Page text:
I'm not complaining. I know there are people out there dealing with issues that are far more serious than mine – perhaps even life threatening – that makes my little adventure look like a walk in the park. I know that.

It's just that this is my adventure and I have to negotiate it in my own way.

Maybe I'll sign that waiver about adding IQ points after all.

Sunday, August 18, 2019

Woodstock: I wasn't there

I might be one of the few people left on the planet who will concede that he was not at Woodstock 50 years ago.

But I could have been.

I'd just graduated from high school, Class of 1969. I was 18 years old and had just gotten my first car, a 1965 Ford Falcon, as a graduation gift from my grandparents. I thought I was hot stuff. Freedom was in my car keys. I was going to need a car because I was about to become a commuter student at Kutztown State College, soon to be driving the 90-minute round trip every day for the next four years.

But trouble came quickly. My grandparents, Depression-era survivors always on the alert for a good deal, bought the car from someone whom I now assume to have been a disreputable auto dealer. There was sawdust in the automatic transmission.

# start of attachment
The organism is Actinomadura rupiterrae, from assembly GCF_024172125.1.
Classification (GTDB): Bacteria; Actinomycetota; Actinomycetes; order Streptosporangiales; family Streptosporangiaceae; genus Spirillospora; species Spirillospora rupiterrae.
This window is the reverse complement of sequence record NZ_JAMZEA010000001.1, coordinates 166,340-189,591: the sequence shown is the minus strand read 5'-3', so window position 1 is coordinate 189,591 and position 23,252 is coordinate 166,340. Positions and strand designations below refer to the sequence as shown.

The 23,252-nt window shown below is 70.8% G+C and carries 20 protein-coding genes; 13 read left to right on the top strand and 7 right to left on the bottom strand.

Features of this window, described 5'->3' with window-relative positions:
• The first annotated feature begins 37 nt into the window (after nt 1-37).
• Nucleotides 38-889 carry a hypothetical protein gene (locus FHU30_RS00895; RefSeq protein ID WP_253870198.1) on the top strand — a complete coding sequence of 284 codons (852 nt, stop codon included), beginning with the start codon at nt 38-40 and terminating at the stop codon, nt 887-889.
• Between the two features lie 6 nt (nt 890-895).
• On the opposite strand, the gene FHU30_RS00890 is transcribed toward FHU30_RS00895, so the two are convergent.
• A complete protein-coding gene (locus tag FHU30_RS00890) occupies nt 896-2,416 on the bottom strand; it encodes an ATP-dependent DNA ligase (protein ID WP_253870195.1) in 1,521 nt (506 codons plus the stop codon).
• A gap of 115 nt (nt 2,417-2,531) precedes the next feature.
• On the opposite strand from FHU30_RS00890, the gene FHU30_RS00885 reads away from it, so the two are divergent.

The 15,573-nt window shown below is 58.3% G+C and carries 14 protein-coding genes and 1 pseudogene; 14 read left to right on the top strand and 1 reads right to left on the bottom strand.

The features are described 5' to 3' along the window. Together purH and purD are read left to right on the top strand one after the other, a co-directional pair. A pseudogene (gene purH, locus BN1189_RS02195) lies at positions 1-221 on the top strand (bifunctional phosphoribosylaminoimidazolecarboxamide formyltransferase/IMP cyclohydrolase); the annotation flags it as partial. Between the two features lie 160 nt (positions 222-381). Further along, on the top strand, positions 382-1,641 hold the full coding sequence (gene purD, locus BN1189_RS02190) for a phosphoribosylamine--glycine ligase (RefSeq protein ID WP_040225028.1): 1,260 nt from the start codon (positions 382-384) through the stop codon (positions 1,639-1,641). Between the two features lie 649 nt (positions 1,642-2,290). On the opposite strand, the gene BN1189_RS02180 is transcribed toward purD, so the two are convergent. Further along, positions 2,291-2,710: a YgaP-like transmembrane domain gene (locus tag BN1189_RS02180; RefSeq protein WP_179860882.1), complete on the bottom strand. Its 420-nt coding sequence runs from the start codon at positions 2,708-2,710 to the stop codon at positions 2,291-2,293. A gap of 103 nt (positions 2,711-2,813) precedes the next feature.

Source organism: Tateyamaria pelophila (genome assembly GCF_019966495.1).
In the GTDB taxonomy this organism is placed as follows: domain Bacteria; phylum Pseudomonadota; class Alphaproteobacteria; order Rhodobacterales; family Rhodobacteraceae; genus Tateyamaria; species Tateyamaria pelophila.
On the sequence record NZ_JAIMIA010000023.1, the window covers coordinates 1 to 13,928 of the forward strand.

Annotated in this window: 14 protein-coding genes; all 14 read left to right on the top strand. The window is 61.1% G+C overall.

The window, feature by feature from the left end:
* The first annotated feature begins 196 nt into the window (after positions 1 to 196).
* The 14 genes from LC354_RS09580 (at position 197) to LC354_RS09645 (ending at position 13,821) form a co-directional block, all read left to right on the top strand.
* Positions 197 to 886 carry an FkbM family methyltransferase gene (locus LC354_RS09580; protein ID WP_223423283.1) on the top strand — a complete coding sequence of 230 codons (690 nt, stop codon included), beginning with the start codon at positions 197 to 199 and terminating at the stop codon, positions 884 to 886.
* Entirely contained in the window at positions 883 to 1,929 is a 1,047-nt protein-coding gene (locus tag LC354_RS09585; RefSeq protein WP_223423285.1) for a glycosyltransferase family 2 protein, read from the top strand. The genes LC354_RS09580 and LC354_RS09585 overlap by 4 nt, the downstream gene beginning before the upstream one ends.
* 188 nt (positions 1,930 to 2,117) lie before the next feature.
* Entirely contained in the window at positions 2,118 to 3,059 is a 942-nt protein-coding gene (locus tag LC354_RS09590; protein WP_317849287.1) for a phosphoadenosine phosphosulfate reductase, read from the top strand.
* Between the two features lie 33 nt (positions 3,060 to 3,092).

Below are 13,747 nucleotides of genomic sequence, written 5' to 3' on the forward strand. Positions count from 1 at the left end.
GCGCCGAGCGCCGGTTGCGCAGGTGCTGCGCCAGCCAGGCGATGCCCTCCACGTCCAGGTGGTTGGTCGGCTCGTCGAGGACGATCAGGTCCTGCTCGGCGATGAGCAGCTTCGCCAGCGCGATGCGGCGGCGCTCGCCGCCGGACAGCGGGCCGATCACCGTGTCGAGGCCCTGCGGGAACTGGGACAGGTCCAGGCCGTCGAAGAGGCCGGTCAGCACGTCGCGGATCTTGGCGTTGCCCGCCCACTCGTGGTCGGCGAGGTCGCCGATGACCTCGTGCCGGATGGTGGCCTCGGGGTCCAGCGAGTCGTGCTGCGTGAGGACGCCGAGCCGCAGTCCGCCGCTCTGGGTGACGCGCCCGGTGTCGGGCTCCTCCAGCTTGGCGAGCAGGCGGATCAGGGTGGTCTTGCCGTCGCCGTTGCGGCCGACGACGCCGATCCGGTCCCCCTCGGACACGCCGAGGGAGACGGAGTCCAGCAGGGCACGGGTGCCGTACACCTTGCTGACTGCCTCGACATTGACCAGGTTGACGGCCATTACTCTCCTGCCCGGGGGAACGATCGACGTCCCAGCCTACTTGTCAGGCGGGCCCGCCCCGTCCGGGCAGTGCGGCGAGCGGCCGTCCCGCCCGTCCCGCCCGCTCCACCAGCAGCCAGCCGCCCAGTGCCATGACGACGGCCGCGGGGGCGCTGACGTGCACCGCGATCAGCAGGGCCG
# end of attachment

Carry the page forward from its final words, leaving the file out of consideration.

Keep this in mind as I continue the tale.

One evening, as I was watching either Walter Cronkite or maybe Frank McGee on the evening news, they were telling us of a music festival that was happening just a couple of hours away from us in rural Bethel, New York.

We were living in Perkasie, PA, at the time, so it wouldn't have been a bad trip for me to make. I actually considered doing this.

My memory gets a little foggy at this point, which is what I think is happening to all those other people who tell you that they were, indeed, at Woodstock back in the day. Fog sets in.